For-Profit Privacy and Privacy Rights Students

Student Data for Sale, Thanks to Congress

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Student privacy activists are outraged by the legislation that’s being rushed through Congress that would legalize industry’s right to confidential data about children without parental consent.

 

This is from Leonie Haimson and Rachel Strickland of Student Privacy Matters:

 

Rep. Luke Messer (IN) and Rep. Jared Polis (CO) are introducing a bill in the House that would allow vendors of online programs used in schools to collect, share and commercialize the personal information of students. Rep. Polis has said that they intend to rush this bill through the House, without amendment or debate. Parents and privacy advocates CANNOT let this happen.

We need your help. Please visit our action page to send a letter and then make a quick call to your US Representatives.

For more information, see articles in POLITICO and The New York Times, and read the comments of the Parent Coalition for Student Privacy available here.

Thanks,

Rachael Stickland and Leonie Haimson

Co-chairs, Parent Coalition for Student Privacy

http://www.studentprivacymatters.org

 

 

Here is today’s story in politico.com by Stephanie Simon:

 

 

“STUDENT PRIVACY BILL UNDER FIRE: A bipartisan student privacy bill to be introduced in the House today aims to reassure parents that their children’s data is safe. But the bill lets companies continue to collect huge amounts of intimate information on students, compile it into profiles of their aptitudes and attitudes – and then mine that data for commercial gain. It also permits the companies to sell personal information about students to colleges and potential employers, according to a near-final draft reviewed by Morning Education. Microsoft has already endorsed the bill. And the chief sponsors, Republican Rep. Luke Messer and Democratic Rep. Jared Polis, say they’re confident it will quickly earn bipartisan support in both chambers. It will likely get a push as well from the White House, which worked closely with Messer and Polis on the language. But privacy advocates and parent activists see the bill as deeply flawed. It’s riddled with “huge loopholes” and “escape clauses,” said Khaliah Barnes, director of the Electronic Privacy Information Center’s student privacy project.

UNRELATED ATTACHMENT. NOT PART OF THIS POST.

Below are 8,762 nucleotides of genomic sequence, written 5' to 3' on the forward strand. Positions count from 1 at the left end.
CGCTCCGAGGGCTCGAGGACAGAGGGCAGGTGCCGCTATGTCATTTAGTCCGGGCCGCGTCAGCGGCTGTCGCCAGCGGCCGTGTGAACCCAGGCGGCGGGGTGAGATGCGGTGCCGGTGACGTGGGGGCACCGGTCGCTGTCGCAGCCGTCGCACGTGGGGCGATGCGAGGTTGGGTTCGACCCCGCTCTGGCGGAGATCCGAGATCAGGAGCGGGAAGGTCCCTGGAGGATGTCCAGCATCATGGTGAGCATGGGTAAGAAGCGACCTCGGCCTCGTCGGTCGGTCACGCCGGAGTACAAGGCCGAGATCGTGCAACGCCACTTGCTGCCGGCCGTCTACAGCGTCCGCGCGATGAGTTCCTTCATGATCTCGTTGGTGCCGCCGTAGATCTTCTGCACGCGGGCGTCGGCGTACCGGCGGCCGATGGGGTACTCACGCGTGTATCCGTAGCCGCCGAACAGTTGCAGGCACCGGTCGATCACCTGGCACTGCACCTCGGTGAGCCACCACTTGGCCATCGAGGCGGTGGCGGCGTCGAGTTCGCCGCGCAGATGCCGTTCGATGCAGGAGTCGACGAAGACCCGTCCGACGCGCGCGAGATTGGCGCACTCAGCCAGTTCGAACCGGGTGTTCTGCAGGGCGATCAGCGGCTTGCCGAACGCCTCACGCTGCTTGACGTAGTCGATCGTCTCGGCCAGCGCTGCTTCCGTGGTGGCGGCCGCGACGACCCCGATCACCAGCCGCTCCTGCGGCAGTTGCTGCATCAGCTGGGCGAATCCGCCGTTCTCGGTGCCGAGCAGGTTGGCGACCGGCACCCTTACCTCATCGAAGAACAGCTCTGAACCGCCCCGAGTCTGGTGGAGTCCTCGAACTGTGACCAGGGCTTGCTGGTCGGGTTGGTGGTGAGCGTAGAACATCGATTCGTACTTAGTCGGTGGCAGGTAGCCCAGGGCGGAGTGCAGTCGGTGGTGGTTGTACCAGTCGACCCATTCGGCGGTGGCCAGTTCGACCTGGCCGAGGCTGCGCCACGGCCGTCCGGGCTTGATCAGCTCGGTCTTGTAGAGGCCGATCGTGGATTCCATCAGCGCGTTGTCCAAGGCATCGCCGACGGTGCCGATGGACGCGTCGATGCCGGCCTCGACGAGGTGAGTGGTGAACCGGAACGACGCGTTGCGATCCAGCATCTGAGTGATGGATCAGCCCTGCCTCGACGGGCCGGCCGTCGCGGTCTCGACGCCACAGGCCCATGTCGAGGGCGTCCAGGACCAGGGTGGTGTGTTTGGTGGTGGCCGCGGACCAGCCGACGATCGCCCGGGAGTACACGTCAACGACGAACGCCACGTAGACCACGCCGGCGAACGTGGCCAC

– Consider a provision barring companies from selling personal information about students. That seems rock-solid. Yet there’s an exception: A company can sell data if a student or parent requests it be shared “in furtherance of post-secondary education or employment opportunities.” An online textbook, tutorial service or gaming app could likely fulfill this requirement by asking kids to check a box if they want to hear from colleges or employers interested in students just like them. I have more here: http://politico.pro/1CPMUf3

 

– Industry has opposed any federal privacy law, out of concern that it would stifle innovation. Hoping to showcase the benefits of that innovation, the Software Information and Industry Association and the trade association TechAmerica have launched the “Smarter Schools Project,” which highlights classrooms using technology wisely. More: http://bit.ly/1CHTPXw

 

– Some ed-tech start-ups, meanwhile, are moving aggressively to showcase their own commitment to protecting privacy. The company Kickboard is sharing privacy protection advice with other start ups. Clever posted its privacy policy on GitHub, which lets readers track any changes. And when parent activists took to Twitter to question how a startup called LearnSprout was using student data, the company responded by asking them for help making sure the data was protected. Months of dialog followed. LearnSprout unveils its new approach today: The company promises that it will never sell or rent personally identifiable information about students and will never use that information to improve or market its own products. Read more about the dialog from LearnSprout Marketing Director Paul Smith: http://bit.ly/1GCQUNw and from Rachael Stickland and Leonie Haimson of the Parent Coalition for Student Privacy: http://bit.ly/1CGVgnz.”;

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